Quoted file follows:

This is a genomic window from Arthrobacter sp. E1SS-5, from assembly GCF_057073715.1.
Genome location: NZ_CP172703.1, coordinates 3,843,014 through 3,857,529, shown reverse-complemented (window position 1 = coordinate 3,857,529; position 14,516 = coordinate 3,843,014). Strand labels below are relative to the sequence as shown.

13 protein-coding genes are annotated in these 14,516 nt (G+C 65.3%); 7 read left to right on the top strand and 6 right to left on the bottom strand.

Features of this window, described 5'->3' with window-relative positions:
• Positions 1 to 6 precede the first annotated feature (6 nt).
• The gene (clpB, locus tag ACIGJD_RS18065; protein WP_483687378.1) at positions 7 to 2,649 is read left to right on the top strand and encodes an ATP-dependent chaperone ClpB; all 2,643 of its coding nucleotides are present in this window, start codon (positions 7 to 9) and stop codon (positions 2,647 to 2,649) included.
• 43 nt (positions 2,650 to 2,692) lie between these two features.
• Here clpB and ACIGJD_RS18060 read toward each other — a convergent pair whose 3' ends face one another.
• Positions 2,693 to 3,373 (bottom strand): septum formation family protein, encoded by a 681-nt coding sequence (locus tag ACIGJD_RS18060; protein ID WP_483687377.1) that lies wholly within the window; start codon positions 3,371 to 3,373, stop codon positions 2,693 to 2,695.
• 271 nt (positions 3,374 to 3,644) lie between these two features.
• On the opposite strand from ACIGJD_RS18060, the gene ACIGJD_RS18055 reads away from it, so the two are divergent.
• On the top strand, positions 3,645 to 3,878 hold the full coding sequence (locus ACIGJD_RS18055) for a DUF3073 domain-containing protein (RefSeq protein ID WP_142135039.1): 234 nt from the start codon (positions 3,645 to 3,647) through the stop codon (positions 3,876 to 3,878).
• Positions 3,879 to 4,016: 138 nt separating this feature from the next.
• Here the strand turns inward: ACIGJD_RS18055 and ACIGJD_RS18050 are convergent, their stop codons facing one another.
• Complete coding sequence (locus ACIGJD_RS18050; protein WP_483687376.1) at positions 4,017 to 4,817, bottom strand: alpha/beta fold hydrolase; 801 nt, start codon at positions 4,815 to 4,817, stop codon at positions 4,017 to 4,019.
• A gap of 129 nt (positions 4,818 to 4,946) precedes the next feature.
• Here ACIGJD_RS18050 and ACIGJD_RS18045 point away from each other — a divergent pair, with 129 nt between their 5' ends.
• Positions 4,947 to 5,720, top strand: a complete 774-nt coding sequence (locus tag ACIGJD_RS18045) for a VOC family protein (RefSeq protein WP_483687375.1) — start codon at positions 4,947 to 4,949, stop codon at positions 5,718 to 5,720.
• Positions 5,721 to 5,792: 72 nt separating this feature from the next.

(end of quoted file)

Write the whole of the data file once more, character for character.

This is a genomic window from Arthrobacter sp. E1SS-5, from assembly GCF_057073715.1.
Genome location: NZ_CP172703.1, coordinates 3,843,014 through 3,857,529, shown reverse-complemented (window position 1 = coordinate 3,857,529; position 14,516 = coordinate 3,843,014). Strand labels below are relative to the sequence as shown.

13 protein-coding genes are annotated in these 14,516 nt (G+C 65.3%); 7 read left to right on the top strand and 6 right to left on the bottom strand.

Features of this window, described 5'->3' with window-relative positions:
• Positions 1 to 6 precede the first annotated feature (6 nt).
• The gene (clpB, locus tag ACIGJD_RS18065; protein WP_483687378.1) at positions 7 to 2,649 is read left to right on the top strand and encodes an ATP-dependent chaperone ClpB; all 2,643 of its coding nucleotides are present in this window, start codon (positions 7 to 9) and stop codon (positions 2,647 to 2,649) included.
• 43 nt (positions 2,650 to 2,692) lie between these two features.
• Here clpB and ACIGJD_RS18060 read toward each other — a convergent pair whose 3' ends face one another.
• Positions 2,693 to 3,373 (bottom strand): septum formation family protein, encoded by a 681-nt coding sequence (locus tag ACIGJD_RS18060; protein ID WP_483687377.1) that lies wholly within the window; start codon positions 3,371 to 3,373, stop codon positions 2,693 to 2,695.
• 271 nt (positions 3,374 to 3,644) lie between these two features.
• On the opposite strand from ACIGJD_RS18060, the gene ACIGJD_RS18055 reads away from it, so the two are divergent.
• On the top strand, positions 3,645 to 3,878 hold the full coding sequence (locus ACIGJD_RS18055) for a DUF3073 domain-containing protein (RefSeq protein ID WP_142135039.1): 234 nt from the start codon (positions 3,645 to 3,647) through the stop codon (positions 3,876 to 3,878).
• Positions 3,879 to 4,016: 138 nt separating this feature from the next.
• Here the strand turns inward: ACIGJD_RS18055 and ACIGJD_RS18050 are convergent, their stop codons facing one another.
• Complete coding sequence (locus ACIGJD_RS18050; protein WP_483687376.1) at positions 4,017 to 4,817, bottom strand: alpha/beta fold hydrolase; 801 nt, start codon at positions 4,815 to 4,817, stop codon at positions 4,017 to 4,019.
• A gap of 129 nt (positions 4,818 to 4,946) precedes the next feature.
• Here ACIGJD_RS18050 and ACIGJD_RS18045 point away from each other — a divergent pair, with 129 nt between their 5' ends.
• Positions 4,947 to 5,720, top strand: a complete 774-nt coding sequence (locus tag ACIGJD_RS18045) for a VOC family protein (RefSeq protein WP_483687375.1) — start codon at positions 4,947 to 4,949, stop codon at positions 5,718 to 5,720.
• Positions 5,721 to 5,792: 72 nt separating this feature from the next.